9. Song Han & Wenli Li, 2007. "Fresh Start or Head Start? The Effects of Filing for Personal Bankruptcy on Work Effort," Journal of Financial Services Research, Springer, vol. 31(2), pages 123-152, June.
  10. Mishkin, Frederic S., 1978. "The Household Balance Sheet and the Great Depression," The Journal of Economic History, Cambridge University Press, vol. 38(04), pages 918-937, December.
  11. Christopher L. Foote & Kristopher Gerardi & Paul S. Willen, 2008. "Negative equity and foreclosure: theory and evidence," Public Policy Discussion Paper 08-3, Federal Reserve Bank of Boston.
  12. Borys Grochulski, 2007. "Optimal Personal Bankruptcy Design: A Mirrlees Approach," 2007 Meeting Papers 1008, Society for Economic Dynamics.
  13. Chiang, Raymond & Spatt, Chester S, 1982. "Imperfect Price Discrimination and Welfare," Review of Economic Studies, Wiley Blackwell, vol. 49(2), pages 155-81, April.
  14. Mirrlees, James A, 1971. "An Exploration in the Theory of Optimum Income Taxation," Review of Economic Studies, Wiley Blackwell, vol. 38(114), pages 175-208, April.
  15. Andrew W. Dick & Aaron S. Edlin, 1995. "The Implicit Taxes from College Financial Aid," NBER Working Papers 5316, National Bureau of Economic Research, Inc.
  16. Igor Livshits & James MacGee & Michele Tertilt, 2005. "Consumer Bankruptcy: A Fresh Start," Discussion Papers 04-011, Stanford Institute for Economic Policy Research.
  17. Michelle J. White & Ning Zhu, 2008. "Saving Your Home in Chapter 13 Bankruptcy," NBER Working Papers 14179, National Bureau of Economic Research, Inc.
Full references (including those not matched with items on IDEAS)

Citations

Citations are extracted by the CitEc Project, subscribe to its RSS feed for this item.
as in new window

Cited by:
  1. Casey B. Mulligan, 2011. "Means-Tested Subsidies and Economic Performance Since 2007," NBER Working Papers 17445, National Bureau of Economic Research, Inc.
  2. Adelino, Manuel & Gerardi, Kristopher & Willen, Paul S., 2013. "Why don't Lenders renegotiate more home mortgages? Redefaults, self-cures and securitization," Journal of Monetary Economics, Elsevier, vol. 60(7), pages 835-853.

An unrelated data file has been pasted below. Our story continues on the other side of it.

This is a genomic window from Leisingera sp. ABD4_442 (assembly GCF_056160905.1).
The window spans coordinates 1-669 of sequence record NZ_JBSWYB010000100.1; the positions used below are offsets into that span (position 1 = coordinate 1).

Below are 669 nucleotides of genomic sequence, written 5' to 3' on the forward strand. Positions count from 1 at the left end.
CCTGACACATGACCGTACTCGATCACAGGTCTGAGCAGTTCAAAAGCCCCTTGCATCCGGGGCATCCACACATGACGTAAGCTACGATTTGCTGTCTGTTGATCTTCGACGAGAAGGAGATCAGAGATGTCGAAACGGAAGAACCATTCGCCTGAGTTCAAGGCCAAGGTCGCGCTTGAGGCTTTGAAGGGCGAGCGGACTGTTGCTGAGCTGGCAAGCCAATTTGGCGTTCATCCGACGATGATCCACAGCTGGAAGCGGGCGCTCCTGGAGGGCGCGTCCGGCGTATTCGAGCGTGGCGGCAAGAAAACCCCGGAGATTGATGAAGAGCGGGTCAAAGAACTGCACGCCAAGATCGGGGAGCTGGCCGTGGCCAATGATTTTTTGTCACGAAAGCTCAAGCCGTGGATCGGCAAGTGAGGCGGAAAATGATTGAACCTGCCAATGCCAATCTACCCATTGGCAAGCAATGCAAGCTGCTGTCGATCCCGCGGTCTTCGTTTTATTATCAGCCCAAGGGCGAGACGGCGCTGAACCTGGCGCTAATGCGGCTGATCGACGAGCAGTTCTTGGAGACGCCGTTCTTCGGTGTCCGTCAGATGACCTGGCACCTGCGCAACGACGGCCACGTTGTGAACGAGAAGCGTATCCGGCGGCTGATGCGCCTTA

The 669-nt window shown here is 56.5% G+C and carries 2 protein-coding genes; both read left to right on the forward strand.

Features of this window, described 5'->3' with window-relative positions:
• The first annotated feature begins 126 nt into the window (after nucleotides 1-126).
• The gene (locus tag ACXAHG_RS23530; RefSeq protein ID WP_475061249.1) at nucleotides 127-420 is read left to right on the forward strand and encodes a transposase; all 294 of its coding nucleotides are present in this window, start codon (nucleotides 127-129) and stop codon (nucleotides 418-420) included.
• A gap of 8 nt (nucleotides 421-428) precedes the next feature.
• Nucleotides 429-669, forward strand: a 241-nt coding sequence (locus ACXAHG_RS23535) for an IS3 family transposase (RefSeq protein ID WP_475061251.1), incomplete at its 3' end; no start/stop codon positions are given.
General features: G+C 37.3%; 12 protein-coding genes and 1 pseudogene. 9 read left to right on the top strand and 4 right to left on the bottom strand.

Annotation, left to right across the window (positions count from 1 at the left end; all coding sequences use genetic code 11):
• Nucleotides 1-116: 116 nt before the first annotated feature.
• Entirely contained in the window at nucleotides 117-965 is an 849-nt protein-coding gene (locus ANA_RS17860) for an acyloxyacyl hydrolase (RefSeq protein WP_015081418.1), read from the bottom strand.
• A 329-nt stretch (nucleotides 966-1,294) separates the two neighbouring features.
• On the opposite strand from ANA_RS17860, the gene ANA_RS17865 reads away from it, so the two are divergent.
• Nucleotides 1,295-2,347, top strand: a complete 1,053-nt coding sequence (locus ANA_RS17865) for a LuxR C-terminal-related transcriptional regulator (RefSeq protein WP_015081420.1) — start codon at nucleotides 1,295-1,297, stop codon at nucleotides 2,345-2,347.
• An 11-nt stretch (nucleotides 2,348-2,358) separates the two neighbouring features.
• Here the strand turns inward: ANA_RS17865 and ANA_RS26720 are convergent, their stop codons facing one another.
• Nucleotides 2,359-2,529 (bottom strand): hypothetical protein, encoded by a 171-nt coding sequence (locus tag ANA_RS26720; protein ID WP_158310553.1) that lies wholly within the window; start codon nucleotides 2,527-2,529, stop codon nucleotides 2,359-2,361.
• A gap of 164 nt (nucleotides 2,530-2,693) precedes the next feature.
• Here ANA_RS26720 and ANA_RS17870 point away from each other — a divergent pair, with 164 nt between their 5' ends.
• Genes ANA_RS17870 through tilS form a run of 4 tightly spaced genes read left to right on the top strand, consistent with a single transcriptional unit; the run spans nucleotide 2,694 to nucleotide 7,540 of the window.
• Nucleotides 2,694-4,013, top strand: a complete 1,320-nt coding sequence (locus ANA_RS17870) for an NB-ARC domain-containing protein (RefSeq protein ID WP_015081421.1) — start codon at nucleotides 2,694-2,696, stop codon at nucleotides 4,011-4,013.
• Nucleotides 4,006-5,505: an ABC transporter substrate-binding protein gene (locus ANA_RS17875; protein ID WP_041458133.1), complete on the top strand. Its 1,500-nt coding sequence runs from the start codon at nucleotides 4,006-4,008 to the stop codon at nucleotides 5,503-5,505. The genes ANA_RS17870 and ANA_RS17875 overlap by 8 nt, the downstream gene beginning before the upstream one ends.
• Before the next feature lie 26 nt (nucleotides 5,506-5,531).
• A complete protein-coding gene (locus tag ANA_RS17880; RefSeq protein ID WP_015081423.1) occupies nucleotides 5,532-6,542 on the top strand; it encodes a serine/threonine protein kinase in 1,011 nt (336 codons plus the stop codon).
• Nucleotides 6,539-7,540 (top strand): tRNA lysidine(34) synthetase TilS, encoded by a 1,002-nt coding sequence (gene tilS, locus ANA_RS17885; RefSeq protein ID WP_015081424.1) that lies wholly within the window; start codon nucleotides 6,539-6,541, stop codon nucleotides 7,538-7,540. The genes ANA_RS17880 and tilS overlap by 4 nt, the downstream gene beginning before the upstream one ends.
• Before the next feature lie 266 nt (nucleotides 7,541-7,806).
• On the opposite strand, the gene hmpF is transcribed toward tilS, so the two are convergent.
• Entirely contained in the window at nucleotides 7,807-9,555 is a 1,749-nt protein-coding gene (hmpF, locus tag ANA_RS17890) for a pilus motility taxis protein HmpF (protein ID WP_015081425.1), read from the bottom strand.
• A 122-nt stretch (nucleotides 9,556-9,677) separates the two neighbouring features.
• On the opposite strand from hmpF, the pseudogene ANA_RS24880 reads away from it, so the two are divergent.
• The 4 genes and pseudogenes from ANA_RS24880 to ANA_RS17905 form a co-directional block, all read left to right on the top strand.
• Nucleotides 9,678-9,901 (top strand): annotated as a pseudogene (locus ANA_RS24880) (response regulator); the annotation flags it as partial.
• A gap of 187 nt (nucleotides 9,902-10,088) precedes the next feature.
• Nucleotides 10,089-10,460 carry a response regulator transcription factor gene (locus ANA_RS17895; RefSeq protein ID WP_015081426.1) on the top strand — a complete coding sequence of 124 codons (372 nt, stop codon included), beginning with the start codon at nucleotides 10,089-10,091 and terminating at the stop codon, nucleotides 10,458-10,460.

Lists

This item is not listed on Wikipedia, on a reading list or among the top items on IDEAS.

Statistics

Access and download statistics

Corrections

When requesting a correction, please mention this item's handle: RePEc:nbr:nberwo:15281. See general information about how to correct material in RePEc.

For technical questions regarding this item, or to correct its authors, title, abstract, bibliographic or download information, contact: ().

If you have authored this item and are not yet registered with RePEc, we encourage you to do it here. This allows to link your profile to this item. It also allows you to accept potential citations to this item that we are uncertain about.

If references are entirely missing, you can add them using this form.

If the full references list an item that is present in RePEc, but the system did not link to it, you can help with this form.

If you know of missing items citing this one, you can help us creating those links by adding the relevant references in the same way as above, for each refering item. If you are a registered author of this item, you may also want to check the "citations" tab in your profile, as there may be some citations waiting for confirmation.

Please note that corrections may take a couple of weeks to filter through the various RePEc services.